Oboe – It Ain’t Over Until It’s Over (Musicians, Psychology, Pain, Strain, Injuries, Posture, Alexander Technique)

by ethankind on November 28, 2014

This ebook, An Alexander Technique Approach to Oboe Technique, is published on this website in a PDF format. It is very detailed and practical, and it will give you the physical tools you need to take the limits off of your ability to create the accurate oboe technique you want without sacrificing your body.
This ebook is also for sale on all AMAZON websites in a KINDLE format.

I was seeing a psychotherapist, and in exasperation one session after dealing with an emotional problem that had been going on for years I said, “I thought I’d be through with this by now.”

She looked at me and said, “It ain’t over till it’s over.” Stated in proper English – “It isn’t over until it’s over.”

If you apply this to how well you play, sing, or conduct -“IT AIN’T OVER UNTIL YOU ARE PERFORMING OR CONDUCTING THE WAY YOU KNOW YOU CAN.”

Here’s the problem. So many performers or conductors has been chasing the carrot at the end of stick for years and years and years and have not reached their goal. When I work with these people, I discover many are striving for some level of performance that is ill defined and that they’ve given up on, but haven’t admitted this to themselves.

Let me say this more succinctly. MANY PLAYERS, SINGERS, OR CONDUCTORS ARE STRIVING FOR A LEVEL OF PERFORMANCE, AND AT THE SAME TIME HAVE GIVEN UP ON EVER REACHING IT. This means they are striving for great performing or conducting, and at the same time don’t have faith in reaching it. It seems to me the more humane thing would be to give up on a goal that they don’t believe possible.

I’ve written about this before, but this essay is different, because I’d like to look at what it means to have believed you could perform or conduct at a certain amazing level by 25-years-old, and you’re 60-years-old and you’re not there.

There are three possibilities here. The first isn’t loving. It is to keep striving for perfection semi-consciously and NEVER reach it. The second loving possibility is to give up on the goal and truly be at peace where you are in your playing, singing, or conducting. The third loving possibility is to define your goal and take clear disciplined/structured steps toward the goal. But, the most important piece of this third step is to forgive yourself.

FORGIVE YOURSELF FOR TAKING A WHOLE LOT LONGER THAN YOU THOUGHT YOU WOULD AND DON’T GIVE UP ON YOURSELF! If you aren’t able to forgive yourself and you do what’s necessary to reach the goal, you still may not reach it. Why?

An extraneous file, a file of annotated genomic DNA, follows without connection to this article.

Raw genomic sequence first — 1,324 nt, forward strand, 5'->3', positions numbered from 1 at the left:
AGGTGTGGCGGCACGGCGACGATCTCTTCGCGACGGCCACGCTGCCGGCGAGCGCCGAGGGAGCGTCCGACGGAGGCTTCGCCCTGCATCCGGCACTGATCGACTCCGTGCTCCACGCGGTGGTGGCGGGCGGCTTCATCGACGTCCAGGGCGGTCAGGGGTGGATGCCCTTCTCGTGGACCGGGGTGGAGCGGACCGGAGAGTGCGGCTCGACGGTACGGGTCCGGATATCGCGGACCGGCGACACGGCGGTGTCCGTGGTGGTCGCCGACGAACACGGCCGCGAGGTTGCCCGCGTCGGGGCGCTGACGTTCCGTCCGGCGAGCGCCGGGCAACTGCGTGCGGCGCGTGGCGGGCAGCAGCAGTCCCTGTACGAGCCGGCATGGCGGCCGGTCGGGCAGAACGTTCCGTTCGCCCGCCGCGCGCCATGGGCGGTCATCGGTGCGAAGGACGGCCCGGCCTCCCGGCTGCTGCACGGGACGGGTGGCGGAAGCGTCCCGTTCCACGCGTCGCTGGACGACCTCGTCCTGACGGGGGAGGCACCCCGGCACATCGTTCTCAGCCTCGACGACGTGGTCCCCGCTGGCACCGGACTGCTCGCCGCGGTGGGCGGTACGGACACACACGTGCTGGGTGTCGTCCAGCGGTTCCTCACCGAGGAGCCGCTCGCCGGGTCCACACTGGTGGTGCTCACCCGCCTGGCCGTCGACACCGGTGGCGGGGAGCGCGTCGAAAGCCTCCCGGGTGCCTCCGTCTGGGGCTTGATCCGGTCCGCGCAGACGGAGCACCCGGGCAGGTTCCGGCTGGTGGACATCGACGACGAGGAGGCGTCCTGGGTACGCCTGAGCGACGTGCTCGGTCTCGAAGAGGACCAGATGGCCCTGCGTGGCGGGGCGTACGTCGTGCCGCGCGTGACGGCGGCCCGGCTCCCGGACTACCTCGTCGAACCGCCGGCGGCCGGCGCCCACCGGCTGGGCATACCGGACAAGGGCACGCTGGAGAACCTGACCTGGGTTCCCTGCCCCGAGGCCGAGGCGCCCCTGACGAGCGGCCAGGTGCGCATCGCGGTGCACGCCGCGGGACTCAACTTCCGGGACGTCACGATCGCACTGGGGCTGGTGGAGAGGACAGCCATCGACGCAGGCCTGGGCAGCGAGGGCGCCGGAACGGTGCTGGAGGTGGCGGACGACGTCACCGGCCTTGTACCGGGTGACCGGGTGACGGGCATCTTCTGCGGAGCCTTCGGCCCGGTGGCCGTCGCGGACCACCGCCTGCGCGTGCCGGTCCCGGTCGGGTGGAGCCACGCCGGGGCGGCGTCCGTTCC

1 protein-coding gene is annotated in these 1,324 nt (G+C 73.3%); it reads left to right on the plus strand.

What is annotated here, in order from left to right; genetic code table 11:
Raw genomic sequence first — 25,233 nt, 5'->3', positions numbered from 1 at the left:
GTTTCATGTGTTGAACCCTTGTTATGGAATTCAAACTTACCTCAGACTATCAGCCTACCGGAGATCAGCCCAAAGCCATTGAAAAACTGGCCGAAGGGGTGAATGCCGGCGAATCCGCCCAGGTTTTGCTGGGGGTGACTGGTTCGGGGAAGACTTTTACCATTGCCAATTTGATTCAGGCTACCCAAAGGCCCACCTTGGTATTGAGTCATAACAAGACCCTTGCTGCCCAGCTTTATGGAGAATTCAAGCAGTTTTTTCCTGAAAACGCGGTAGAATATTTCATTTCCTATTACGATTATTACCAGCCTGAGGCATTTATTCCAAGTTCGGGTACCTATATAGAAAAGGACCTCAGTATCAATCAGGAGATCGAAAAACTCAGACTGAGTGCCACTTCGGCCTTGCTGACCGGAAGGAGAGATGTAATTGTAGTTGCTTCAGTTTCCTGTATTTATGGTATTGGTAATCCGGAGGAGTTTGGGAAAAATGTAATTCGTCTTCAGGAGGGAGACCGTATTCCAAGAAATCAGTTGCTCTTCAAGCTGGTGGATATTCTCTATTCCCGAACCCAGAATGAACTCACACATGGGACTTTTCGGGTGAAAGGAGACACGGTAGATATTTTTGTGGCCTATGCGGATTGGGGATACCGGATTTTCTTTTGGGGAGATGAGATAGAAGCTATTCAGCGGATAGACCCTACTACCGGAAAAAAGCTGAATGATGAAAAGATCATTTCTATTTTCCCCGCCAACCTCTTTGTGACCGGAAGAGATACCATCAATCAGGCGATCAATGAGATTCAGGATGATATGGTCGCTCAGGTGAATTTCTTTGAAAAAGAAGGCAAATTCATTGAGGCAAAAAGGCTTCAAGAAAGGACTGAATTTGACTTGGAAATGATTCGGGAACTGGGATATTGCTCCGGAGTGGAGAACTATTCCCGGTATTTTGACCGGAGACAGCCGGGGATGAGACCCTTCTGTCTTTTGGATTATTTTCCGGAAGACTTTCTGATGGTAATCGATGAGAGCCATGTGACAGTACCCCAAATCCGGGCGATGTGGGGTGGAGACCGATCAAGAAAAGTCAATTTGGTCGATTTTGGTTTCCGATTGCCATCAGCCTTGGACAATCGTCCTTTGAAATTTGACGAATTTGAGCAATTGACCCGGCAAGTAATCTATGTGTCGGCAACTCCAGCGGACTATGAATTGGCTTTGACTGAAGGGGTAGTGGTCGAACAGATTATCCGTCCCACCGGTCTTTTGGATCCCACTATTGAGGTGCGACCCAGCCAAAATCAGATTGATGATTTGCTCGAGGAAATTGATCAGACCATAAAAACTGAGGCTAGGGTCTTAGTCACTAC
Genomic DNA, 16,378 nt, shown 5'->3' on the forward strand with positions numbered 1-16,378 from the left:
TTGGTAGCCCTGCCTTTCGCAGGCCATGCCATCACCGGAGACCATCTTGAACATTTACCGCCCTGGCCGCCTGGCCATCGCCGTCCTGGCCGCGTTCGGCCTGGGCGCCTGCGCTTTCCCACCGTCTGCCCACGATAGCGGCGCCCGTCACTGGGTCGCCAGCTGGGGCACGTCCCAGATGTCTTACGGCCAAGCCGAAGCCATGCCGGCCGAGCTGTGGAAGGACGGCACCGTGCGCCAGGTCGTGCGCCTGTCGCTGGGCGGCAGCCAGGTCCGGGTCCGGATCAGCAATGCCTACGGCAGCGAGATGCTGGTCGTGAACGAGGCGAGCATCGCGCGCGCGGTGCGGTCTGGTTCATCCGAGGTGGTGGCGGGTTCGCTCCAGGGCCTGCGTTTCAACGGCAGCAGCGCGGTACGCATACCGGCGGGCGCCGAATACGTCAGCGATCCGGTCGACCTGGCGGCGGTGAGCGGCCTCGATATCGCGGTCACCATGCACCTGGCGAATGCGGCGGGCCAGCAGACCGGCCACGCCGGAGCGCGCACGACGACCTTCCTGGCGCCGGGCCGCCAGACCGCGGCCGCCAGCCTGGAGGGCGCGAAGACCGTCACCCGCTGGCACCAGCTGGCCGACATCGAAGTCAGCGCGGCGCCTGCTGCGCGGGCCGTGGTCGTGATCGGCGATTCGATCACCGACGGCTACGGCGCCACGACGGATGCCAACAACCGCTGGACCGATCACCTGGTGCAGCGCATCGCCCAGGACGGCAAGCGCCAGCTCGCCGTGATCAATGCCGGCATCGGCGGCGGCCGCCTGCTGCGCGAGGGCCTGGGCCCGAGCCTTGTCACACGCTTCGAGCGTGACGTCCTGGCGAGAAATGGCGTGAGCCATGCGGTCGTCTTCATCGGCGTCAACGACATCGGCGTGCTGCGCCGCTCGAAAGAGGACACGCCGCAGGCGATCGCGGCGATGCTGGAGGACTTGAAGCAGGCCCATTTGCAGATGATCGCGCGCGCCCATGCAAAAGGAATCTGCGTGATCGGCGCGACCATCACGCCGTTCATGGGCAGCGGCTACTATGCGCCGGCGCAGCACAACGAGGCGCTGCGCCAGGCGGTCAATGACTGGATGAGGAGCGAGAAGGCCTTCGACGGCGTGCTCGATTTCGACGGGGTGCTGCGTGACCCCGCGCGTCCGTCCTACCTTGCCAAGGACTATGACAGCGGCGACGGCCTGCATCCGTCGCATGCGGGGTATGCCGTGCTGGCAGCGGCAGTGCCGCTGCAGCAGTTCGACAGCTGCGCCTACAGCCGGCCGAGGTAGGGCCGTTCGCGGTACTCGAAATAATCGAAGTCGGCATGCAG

Because you will be suppressing disappointment, anger, and possibly disgust directed toward yourself for all of the years wasted. These feeling may even become exacerbated, if you truly define what great performing or conducting looks like and attempt to take the steps to get there.

This means that if you truly commit to the goal you’ve always wanted in your performing or conducting, which means not deferring it any longer, you may open an emotional can of worms.

SO, THE LONGER IT TAKES TO ACHIEVE A WONDERFUL LEVEL OF PERFORMANCE OR CONDUCTING, THE GREATER YOUR RESISTANCE BUILDS IN ACHIEVING THIS GOAL. YOU PROBABLY AREN’T EVEN AWARE THIS HAS BEEN HAPPENING.

If the above is true about you, then it’s time to confront it. Either be at peace with what you’ve achieved, or be at peace with “It isn’t over until it’s over”, which means giving yourself the extraordinary gift of what you’ve always wanted to achieve on your instrument or in conducting.

I’d like to talk about achieving a performing or conducting goal 35 years later than you expected. How do you deal with allowing this to happen, without regret blocking the goal?

YOU HAVE TO STEP BACK EMOTIONALLY AND ADMIT TO YOURSELF THAT YOU WILL NOT KNOW HOW YOU’RE GOING TO FEEL, WHEN YOU CAN TRULY DO WHAT YOU WANT ON YOUR INSTRUMENT OR IN CONDUCTING! What do I mean?

I mean that if at 60-years-old you finally become the amazing performer or conductor you want to be, you can’t predict how you will feel. I do know that the average ego will tell you that if you become a great performer or conductor at 60, that you’ll experience regret and sorrow for the time lost, rather than experience exultation at the most important goal in your life reached.

You have a choice here. You can suspend anticipating how you’ll feel when you reach your goal. Or you can anticipate full blown regret if you reach your goal of performing or conducting greatness later in life, but this will not allow you to reach your goal to protect you from massive regret.

Here’s the problem with not reaching your goal at 60. If the goal is still running you unconsciously, then you exist in a constant state of regret here and now.

ISN’T IS WORTH TAKING THE CHANCE THAT THE GOAL OF WONDERFUL PLAYING, SINGING, OR CONDUCTING REACHED, NO MATTER HOW LATE IN LIFE, IS INFINITELY BETTER THAN NEVER COMPLETING YOUR JOURNEY?

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